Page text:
Good news: in 2015, device makers, OS providers and authentication solution providers all picked up their momentum on initiatives tackling user authentication challenges.
Cases in point: the support of fingerprint sensors in Google Android M, the proliferation of Apple Touch ID supporting solutions, Microsoft Windows 10 multi-method biometric support, Samsung's fingerprint enabled devices, and the implementation and deployment of solutions based on the FIDO alliance authentication standards.
While all these trends help improve the user convenience aspect of the authentication process, the reality is that it will take many years before a good majority of devices (laptops, smartphones, tablets and phablets) can fully take advantage of such rich authentication features. Until then, we'll be living in a heterogeneous world of devices.
We'll need to deal with a wide-ranging collection of user-auth methods across a wider range of device types and diverse operating systems.
In addition, while from a user convenience perspective, some of the new assurance methods are definitely better than complex & lengthy passwords; they don't necessarily match or exceed the strength associated with complex and lengthy passwords.
For operations that require high levels of assurance, User-identity assurance solutions will need to mix and match methods of authentication to arrive at the desired level of assurance and strength.
In addition, user identity assurance solutions need to take the 'what-if' scenarios into account:
- What if the user loses their primary authentication device?
- What if the user environment is not conducive to the primary method of authentication?
- What if the user environment is conductive to multiple methods and the user wants to be able to choose the preferred method(s)?
- And what if the credentials associated with the user's primary method of authentication has been compromised?
These are the reasons why relying on a single method of user-verification, or exclusively depending on a rigid and static authentication policy that works on a specific sub-set of devices, are just plain, bad ideas.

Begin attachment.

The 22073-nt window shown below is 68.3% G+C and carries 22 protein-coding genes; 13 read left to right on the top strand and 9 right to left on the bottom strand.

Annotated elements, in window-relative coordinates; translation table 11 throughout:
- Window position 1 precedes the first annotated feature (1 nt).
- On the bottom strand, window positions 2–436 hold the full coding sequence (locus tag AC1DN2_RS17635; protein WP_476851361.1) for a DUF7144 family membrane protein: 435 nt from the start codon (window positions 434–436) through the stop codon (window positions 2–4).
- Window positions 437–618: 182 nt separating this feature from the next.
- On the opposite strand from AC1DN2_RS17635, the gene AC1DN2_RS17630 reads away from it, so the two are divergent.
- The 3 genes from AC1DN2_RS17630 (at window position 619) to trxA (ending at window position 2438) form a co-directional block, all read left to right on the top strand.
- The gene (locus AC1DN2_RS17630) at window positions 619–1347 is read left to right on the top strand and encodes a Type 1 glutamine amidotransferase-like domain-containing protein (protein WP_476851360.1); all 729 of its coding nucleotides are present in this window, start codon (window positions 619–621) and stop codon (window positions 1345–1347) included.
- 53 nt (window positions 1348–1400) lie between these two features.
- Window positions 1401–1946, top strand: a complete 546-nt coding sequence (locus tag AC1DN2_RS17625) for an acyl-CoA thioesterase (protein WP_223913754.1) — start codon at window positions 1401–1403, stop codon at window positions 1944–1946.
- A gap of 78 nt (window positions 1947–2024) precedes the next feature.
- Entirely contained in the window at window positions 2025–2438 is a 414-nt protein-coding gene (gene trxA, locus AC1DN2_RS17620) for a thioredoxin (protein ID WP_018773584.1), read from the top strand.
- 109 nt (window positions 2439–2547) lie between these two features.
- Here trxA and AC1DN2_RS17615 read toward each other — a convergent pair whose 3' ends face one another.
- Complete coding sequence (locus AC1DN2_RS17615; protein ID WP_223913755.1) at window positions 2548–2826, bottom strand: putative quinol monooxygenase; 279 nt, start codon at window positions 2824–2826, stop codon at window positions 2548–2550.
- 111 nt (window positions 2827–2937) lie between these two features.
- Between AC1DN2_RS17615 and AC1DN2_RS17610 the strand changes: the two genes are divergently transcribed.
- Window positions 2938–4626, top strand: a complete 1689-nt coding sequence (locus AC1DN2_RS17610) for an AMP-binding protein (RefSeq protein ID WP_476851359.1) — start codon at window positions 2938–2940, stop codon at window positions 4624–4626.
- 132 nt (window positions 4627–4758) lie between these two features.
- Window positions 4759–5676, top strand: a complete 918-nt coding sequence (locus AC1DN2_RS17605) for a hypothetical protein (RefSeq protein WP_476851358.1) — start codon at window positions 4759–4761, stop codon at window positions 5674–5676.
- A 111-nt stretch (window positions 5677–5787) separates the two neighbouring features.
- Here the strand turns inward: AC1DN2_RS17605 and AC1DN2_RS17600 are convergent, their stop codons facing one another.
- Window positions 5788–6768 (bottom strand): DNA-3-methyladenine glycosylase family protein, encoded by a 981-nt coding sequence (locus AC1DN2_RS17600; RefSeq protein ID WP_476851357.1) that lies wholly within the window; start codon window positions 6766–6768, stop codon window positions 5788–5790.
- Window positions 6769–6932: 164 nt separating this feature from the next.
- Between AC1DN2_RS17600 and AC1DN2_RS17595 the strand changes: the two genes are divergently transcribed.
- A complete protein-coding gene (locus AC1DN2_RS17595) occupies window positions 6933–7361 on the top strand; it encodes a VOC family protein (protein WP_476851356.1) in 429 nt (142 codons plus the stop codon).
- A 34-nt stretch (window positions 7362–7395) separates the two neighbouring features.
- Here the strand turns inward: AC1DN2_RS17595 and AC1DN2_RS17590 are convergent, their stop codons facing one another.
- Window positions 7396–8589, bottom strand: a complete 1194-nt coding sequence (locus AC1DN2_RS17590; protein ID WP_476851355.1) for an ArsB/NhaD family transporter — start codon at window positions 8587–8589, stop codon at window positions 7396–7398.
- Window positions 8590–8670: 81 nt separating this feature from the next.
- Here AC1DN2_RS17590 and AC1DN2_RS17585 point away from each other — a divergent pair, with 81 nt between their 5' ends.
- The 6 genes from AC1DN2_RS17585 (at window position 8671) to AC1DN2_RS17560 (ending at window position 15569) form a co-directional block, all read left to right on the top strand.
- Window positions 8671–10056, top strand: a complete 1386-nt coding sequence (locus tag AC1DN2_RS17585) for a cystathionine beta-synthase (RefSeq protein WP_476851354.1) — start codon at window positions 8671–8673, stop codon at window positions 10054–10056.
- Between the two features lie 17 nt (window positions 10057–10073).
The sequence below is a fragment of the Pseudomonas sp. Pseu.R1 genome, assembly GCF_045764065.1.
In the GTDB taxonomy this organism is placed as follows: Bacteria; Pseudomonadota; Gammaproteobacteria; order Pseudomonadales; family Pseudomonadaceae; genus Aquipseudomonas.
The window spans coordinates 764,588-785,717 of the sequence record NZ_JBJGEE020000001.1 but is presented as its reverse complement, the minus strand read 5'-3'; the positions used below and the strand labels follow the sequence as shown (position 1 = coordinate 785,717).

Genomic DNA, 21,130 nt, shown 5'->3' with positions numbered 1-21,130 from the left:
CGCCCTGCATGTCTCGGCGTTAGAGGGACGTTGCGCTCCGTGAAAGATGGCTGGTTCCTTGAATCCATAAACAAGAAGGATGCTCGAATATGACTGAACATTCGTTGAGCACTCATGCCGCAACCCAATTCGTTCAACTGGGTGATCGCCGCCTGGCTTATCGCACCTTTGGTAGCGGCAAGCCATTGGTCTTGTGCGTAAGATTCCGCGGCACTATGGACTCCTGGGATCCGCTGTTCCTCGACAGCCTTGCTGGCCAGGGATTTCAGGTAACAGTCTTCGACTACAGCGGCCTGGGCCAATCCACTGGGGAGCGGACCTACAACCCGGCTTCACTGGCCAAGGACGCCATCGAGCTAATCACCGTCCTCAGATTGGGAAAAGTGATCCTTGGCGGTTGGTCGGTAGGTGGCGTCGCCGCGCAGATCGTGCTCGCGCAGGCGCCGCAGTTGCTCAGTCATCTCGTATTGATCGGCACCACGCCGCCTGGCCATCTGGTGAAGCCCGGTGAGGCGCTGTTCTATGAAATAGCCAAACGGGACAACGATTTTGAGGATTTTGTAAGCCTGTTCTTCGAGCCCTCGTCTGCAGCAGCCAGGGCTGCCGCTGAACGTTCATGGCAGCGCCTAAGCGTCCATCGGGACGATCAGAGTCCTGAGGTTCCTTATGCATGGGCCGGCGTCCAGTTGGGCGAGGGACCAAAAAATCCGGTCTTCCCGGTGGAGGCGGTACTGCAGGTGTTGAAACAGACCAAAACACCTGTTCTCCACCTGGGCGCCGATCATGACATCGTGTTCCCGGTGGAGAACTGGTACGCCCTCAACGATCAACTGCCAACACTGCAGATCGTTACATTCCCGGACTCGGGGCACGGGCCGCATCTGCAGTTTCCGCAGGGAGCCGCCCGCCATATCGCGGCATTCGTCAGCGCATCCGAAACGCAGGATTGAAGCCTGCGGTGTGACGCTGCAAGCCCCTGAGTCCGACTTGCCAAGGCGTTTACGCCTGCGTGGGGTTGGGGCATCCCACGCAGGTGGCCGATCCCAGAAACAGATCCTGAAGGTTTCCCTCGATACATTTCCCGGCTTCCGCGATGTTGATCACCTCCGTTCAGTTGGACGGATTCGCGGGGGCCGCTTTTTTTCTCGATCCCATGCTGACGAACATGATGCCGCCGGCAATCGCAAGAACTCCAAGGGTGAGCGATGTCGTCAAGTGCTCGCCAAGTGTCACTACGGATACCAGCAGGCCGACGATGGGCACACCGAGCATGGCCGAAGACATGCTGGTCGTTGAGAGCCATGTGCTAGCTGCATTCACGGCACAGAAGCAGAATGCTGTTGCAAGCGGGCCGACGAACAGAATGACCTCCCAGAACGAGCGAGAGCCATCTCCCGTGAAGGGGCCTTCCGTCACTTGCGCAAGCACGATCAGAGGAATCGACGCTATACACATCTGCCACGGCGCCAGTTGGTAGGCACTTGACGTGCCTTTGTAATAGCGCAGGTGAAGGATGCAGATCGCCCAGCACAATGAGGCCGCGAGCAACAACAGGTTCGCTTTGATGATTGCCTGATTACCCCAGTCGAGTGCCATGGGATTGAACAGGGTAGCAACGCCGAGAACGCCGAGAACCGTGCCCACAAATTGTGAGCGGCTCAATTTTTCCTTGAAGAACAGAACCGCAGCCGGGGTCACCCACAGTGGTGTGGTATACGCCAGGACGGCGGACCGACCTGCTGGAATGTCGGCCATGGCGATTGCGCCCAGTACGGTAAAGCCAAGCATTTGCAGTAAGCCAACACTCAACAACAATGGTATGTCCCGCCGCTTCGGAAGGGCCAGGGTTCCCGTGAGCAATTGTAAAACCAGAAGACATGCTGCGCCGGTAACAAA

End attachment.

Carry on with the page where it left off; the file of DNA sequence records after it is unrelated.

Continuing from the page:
Instead, assurance solutions should dynamically detect the user's device capabilities, match those against the service provider's (or enterprise's) preferences and acceptable authenticators (in certain cases, assurance solutions need to find out which of those authenticators meet the service provider's certification or regulatory requirements), proactively determine where the user is, and if what the user is about to do constitutes 'normal' behavior.
Identity assurance solutions would ideally give users choices in terms of how they want to be authenticated, and ultimately, make sure the end result matches or /exceeds the service providers expected level of assurance, which is usually tied to the sensitivity of the application or the action in question.
Most importantly, solutions need to make all of "this" as seamless and as invisible from the user as humanly possible.
In fact, as part of RSA Via's patented mobile authentication features, we recently made it easier to define dynamic user authentication schemes, taking into account user device capabilities, risk and the sensitivity of the application or resources the user attempts to access. And we introduced new choices for authentication (mobile biometric using eye-prints, and the support of FIDO U2F hardware tokens).
These all boil down to offering smart choices for user identification, helping to greatly simplify the identity administrator's policy management tasks, and making the end user's authentication experience smoother, without compromising security.
In my next blog on the topic, I'll describe how to achieve the right "levels of assurance", in more detail.
Special thanks to my colleagues Salah Machani and Alison Raymond Walsh for helping on this blog.